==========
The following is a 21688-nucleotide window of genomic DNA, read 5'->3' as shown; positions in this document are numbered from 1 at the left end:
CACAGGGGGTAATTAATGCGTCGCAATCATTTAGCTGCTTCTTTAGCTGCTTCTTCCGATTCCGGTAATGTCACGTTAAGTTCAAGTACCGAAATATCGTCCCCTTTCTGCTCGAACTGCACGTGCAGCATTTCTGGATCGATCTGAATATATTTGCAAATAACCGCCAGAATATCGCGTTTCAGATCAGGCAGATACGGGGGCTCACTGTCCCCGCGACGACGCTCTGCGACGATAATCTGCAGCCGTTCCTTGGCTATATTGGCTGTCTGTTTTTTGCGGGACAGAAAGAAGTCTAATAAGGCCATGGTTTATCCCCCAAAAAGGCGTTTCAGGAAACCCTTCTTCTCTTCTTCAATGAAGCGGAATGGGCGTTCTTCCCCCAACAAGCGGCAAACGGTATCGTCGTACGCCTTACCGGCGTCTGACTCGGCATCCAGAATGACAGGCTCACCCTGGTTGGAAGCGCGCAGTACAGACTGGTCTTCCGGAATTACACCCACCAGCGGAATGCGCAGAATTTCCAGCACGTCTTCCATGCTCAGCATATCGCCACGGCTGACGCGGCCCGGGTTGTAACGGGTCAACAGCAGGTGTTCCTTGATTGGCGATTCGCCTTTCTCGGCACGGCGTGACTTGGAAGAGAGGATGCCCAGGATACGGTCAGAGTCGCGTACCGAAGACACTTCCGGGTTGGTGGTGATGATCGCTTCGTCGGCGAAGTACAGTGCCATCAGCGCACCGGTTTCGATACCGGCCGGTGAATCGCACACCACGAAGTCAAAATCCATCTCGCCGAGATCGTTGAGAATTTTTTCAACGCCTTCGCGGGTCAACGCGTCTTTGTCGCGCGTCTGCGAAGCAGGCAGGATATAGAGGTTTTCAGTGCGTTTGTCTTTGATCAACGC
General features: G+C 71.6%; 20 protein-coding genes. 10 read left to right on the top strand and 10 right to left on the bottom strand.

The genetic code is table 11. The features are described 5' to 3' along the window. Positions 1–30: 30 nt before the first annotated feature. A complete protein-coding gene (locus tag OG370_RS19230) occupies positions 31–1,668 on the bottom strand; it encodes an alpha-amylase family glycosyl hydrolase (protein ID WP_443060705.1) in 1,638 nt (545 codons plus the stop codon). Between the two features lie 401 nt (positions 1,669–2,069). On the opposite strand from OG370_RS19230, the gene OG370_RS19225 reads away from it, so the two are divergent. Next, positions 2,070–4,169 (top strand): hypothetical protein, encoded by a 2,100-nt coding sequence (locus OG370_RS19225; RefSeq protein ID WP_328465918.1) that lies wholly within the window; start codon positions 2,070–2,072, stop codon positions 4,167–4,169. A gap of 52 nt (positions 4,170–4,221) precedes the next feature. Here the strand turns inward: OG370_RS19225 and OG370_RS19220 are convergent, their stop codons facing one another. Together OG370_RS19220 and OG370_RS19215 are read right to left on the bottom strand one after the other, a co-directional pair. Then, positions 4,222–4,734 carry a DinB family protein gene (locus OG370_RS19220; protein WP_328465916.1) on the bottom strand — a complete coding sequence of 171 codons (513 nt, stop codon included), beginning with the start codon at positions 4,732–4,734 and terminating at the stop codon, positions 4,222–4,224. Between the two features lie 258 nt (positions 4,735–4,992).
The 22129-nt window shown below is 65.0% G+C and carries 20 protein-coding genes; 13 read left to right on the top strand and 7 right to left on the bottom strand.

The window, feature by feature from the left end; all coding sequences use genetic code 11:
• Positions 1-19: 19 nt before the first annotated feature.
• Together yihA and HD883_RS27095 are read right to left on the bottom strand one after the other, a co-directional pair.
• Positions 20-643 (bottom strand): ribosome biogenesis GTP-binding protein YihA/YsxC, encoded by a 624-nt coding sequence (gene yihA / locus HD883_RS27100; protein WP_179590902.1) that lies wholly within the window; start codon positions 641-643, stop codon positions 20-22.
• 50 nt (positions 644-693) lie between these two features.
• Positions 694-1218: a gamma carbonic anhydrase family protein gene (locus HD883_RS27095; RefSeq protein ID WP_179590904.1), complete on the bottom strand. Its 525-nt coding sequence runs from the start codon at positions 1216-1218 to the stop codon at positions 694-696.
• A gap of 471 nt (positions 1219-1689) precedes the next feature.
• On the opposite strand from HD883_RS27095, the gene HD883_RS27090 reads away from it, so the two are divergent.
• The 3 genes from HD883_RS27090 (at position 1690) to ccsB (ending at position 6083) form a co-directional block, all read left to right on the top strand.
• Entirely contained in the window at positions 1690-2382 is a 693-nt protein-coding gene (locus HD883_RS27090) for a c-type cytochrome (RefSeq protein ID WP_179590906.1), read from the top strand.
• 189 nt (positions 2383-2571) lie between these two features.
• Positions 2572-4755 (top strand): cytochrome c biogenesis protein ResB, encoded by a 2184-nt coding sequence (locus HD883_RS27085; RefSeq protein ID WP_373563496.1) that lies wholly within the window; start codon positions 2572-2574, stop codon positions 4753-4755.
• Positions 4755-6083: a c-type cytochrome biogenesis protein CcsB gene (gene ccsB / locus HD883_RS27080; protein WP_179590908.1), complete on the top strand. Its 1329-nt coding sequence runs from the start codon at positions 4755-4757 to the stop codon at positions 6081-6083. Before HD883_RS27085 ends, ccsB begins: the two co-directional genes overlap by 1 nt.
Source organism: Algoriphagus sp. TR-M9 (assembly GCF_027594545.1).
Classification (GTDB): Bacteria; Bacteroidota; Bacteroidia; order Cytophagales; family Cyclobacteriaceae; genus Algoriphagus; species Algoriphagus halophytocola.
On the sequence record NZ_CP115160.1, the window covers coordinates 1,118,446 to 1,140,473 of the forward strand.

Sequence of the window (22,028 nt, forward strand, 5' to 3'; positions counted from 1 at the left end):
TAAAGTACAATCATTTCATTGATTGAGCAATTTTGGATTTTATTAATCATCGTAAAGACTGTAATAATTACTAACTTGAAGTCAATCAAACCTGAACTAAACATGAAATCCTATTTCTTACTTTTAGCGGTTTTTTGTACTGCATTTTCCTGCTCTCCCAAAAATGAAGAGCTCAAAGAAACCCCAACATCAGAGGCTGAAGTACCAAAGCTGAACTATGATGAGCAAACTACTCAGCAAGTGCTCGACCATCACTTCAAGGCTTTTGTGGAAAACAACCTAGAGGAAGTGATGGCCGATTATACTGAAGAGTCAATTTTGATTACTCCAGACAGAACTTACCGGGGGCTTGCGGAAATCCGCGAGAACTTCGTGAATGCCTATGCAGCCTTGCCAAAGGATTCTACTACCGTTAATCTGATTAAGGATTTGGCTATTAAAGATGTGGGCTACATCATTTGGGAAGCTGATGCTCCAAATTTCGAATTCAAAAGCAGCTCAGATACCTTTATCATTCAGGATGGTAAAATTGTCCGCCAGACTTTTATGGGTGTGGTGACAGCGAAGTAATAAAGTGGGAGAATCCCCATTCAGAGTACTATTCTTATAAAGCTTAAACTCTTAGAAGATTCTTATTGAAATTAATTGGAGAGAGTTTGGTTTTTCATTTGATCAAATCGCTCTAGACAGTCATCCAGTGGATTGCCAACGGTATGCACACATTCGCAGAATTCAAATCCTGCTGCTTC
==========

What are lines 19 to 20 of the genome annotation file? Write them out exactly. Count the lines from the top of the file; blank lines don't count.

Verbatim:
Source organism: Algoriphagus sp. TR-M9 (assembly GCF_027594545.1).
Classification (GTDB): Bacteria; Bacteroidota; Bacteroidia; order Cytophagales; family Cyclobacteriaceae; genus Algoriphagus; species Algoriphagus halophytocola.